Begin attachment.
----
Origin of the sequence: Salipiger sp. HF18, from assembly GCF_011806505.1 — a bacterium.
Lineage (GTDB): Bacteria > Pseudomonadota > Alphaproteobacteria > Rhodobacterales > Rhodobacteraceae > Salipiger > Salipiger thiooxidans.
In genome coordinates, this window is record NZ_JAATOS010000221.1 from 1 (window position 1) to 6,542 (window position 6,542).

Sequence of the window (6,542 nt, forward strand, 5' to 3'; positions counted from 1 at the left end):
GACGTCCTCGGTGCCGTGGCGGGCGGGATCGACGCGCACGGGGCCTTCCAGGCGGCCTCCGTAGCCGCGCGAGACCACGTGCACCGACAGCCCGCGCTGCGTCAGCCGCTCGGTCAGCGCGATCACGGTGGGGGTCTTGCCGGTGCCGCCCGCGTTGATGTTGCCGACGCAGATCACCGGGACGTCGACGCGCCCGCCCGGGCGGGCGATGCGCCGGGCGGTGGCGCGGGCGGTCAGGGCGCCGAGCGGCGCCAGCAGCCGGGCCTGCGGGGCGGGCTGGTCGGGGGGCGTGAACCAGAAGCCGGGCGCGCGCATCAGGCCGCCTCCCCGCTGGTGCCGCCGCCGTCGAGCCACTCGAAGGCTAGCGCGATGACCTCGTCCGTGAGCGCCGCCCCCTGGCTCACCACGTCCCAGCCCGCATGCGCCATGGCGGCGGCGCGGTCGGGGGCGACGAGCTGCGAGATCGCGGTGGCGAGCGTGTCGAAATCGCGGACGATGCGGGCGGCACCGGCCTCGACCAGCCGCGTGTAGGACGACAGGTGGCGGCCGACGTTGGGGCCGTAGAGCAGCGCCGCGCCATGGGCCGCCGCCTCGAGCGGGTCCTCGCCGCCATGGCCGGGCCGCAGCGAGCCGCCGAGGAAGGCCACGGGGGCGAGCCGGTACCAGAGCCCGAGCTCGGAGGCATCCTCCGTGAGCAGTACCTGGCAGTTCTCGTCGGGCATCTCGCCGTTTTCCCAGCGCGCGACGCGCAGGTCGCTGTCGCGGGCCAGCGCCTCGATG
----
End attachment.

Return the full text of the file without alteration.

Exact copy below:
Origin of the sequence: Salipiger sp. HF18, from assembly GCF_011806505.1 — a bacterium.
Lineage (GTDB): Bacteria > Pseudomonadota > Alphaproteobacteria > Rhodobacterales > Rhodobacteraceae > Salipiger > Salipiger thiooxidans.
In genome coordinates, this window is record NZ_JAATOS010000221.1 from 1 (window position 1) to 6,542 (window position 6,542).

Sequence of the window (6,542 nt, forward strand, 5' to 3'; positions counted from 1 at the left end):
GACGTCCTCGGTGCCGTGGCGGGCGGGATCGACGCGCACGGGGCCTTCCAGGCGGCCTCCGTAGCCGCGCGAGACCACGTGCACCGACAGCCCGCGCTGCGTCAGCCGCTCGGTCAGCGCGATCACGGTGGGGGTCTTGCCGGTGCCGCCCGCGTTGATGTTGCCGACGCAGATCACCGGGACGTCGACGCGCCCGCCCGGGCGGGCGATGCGCCGGGCGGTGGCGCGGGCGGTCAGGGCGCCGAGCGGCGCCAGCAGCCGGGCCTGCGGGGCGGGCTGGTCGGGGGGCGTGAACCAGAAGCCGGGCGCGCGCATCAGGCCGCCTCCCCGCTGGTGCCGCCGCCGTCGAGCCACTCGAAGGCTAGCGCGATGACCTCGTCCGTGAGCGCCGCCCCCTGGCTCACCACGTCCCAGCCCGCATGCGCCATGGCGGCGGCGCGGTCGGGGGCGACGAGCTGCGAGATCGCGGTGGCGAGCGTGTCGAAATCGCGGACGATGCGGGCGGCACCGGCCTCGACCAGCCGCGTGTAGGACGACAGGTGGCGGCCGACGTTGGGGCCGTAGAGCAGCGCCGCGCCATGGGCCGCCGCCTCGAGCGGGTCCTCGCCGCCATGGCCGGGCCGCAGCGAGCCGCCGAGGAAGGCCACGGGGGCGAGCCGGTACCAGAGCCCGAGCTCGGAGGCATCCTCCGTGAGCAGTACCTGGCAGTTCTCGTCGGGCATCTCGCCGTTTTCCCAGCGCGCGACGCGCAGGTCGCTGTCGCGGGCCAGCGCCTCGATG